Following up on Chris Edwards' comments, Alan Blinder of Princeton writes in the Washington Post that the stimulus is working and "we need to stay the course."
But Casey Mulligan of the University of Chicago writes in the New York Post that 90 percent of the stimulus money hasn't been spent yet, so we could still stop it before it does too much harm:
The best case scenario for the stimulus law gives us results that are miniscule compared with the costs. In the worst case scenario, we actually pay money to further harm an already struggling economy....
It would have been designed better if money had stayed with the taxpayers instead of funneling through dozens of federal agencies -- an option that is still available. Otherwise, we are looking at heavy taxes -- and further economic damage -- down the road to pay for all the borrowing.
Mulligan wrote earlier in the New York Times that "The economy has gotten worse than the Obama administration had predicted it would be even if Congress had spent nothing on 'fiscal stimulus.'" Mulligan provides more details at his blog stopthefiscalstimulus.com.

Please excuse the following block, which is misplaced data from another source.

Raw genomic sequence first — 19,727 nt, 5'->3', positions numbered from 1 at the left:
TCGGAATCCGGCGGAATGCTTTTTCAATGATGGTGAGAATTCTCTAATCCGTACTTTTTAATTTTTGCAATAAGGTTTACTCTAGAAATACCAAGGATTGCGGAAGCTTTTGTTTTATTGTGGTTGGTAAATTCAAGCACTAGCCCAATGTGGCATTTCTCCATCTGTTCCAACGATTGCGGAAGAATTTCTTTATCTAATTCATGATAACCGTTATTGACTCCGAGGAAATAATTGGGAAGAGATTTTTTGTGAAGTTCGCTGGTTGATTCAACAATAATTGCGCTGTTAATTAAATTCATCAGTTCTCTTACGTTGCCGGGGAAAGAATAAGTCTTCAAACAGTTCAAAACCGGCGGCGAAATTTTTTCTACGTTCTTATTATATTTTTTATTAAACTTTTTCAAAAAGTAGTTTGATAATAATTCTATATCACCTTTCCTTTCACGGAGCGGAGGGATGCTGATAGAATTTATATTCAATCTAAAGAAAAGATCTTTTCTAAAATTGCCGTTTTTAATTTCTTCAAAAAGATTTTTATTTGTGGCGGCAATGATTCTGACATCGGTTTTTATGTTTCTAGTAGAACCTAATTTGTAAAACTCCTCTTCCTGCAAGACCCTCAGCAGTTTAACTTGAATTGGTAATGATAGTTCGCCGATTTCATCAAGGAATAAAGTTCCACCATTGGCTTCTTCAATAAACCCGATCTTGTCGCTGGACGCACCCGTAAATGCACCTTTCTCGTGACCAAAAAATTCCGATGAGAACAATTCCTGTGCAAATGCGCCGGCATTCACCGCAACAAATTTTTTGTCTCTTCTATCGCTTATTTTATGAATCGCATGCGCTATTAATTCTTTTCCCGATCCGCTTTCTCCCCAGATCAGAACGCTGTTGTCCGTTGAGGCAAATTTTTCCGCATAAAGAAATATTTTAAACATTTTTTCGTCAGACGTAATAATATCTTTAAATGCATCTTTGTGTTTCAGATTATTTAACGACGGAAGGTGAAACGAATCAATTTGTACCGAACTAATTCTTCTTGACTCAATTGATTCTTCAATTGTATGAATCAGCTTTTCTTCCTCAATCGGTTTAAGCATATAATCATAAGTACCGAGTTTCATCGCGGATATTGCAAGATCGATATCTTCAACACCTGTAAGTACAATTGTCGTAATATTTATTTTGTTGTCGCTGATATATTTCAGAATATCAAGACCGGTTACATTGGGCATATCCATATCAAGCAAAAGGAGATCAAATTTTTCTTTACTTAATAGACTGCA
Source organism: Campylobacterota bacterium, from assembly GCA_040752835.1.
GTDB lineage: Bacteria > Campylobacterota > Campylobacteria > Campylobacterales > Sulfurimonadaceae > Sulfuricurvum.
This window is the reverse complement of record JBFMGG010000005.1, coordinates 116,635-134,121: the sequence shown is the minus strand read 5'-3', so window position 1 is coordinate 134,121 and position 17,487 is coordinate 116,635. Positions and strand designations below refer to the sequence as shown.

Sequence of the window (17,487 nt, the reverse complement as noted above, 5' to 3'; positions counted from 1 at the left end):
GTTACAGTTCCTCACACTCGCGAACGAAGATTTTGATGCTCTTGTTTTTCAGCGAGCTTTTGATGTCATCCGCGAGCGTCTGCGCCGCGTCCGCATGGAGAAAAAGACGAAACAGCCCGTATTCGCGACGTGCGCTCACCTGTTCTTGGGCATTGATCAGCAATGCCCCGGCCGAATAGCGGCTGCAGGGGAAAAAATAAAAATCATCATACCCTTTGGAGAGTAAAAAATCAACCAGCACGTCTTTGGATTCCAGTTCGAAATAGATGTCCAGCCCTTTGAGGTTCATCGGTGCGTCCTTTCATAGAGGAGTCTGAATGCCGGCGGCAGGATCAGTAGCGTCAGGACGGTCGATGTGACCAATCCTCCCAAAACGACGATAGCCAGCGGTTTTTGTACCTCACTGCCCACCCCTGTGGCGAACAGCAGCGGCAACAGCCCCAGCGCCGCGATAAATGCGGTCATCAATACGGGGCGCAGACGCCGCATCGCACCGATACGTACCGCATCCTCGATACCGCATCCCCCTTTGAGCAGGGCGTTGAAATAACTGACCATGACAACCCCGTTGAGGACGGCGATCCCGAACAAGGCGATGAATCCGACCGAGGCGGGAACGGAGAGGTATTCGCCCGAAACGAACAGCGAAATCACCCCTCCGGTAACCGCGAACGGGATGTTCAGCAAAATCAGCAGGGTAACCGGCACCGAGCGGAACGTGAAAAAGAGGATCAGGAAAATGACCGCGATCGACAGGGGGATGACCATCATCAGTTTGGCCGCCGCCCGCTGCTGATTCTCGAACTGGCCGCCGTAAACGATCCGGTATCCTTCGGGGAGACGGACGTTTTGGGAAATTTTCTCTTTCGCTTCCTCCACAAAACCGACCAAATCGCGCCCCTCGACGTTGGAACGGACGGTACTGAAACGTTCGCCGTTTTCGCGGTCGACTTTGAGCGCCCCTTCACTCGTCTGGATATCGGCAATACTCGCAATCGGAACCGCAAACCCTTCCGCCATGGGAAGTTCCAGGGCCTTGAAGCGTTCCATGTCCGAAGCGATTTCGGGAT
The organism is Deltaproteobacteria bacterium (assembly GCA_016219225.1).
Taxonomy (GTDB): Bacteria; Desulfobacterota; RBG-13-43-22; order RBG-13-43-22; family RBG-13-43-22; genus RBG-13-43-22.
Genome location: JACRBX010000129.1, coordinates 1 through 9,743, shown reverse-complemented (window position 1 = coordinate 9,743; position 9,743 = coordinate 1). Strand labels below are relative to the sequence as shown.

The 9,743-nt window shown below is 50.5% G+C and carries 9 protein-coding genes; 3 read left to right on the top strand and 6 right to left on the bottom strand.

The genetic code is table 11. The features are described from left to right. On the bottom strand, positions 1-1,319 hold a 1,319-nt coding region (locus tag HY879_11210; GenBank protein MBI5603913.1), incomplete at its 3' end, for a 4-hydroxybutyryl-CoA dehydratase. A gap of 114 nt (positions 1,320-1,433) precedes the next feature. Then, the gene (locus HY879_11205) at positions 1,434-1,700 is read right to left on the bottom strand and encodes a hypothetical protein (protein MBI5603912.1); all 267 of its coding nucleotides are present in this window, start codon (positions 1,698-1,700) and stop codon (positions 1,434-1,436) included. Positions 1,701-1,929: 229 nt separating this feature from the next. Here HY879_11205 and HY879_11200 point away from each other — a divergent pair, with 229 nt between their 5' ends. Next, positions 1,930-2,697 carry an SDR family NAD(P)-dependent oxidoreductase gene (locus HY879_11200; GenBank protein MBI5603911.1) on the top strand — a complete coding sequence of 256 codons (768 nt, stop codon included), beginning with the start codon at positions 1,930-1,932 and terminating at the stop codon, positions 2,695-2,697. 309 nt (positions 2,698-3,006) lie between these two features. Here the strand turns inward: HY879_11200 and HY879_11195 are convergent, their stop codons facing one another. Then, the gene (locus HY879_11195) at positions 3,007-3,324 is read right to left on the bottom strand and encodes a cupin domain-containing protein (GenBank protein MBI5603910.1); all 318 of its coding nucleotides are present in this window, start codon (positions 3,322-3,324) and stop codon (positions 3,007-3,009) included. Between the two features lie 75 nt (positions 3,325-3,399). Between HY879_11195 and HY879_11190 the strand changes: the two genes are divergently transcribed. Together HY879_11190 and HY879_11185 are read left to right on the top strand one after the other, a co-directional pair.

Meanwhile, Mario Rizzo of New York University asks
what is the mechanism by which about $70 billion in extra spending (this is the amount of the total stimulus package now spent) reduces the rate of increase in unemployment and reduces the rate of decrease in output in a $14 trillion economy? If my advanced arithmetic is correct this is ½ of 1 percent of the GDP. What kind of Super Multiplier is that?
He goes on to point out that unemployment is now higher than the administration predicted just a few months ago it would be if we didn't pass the stimulus. So how can we believe today's econometric claims about the good effects of the so-called stimulus?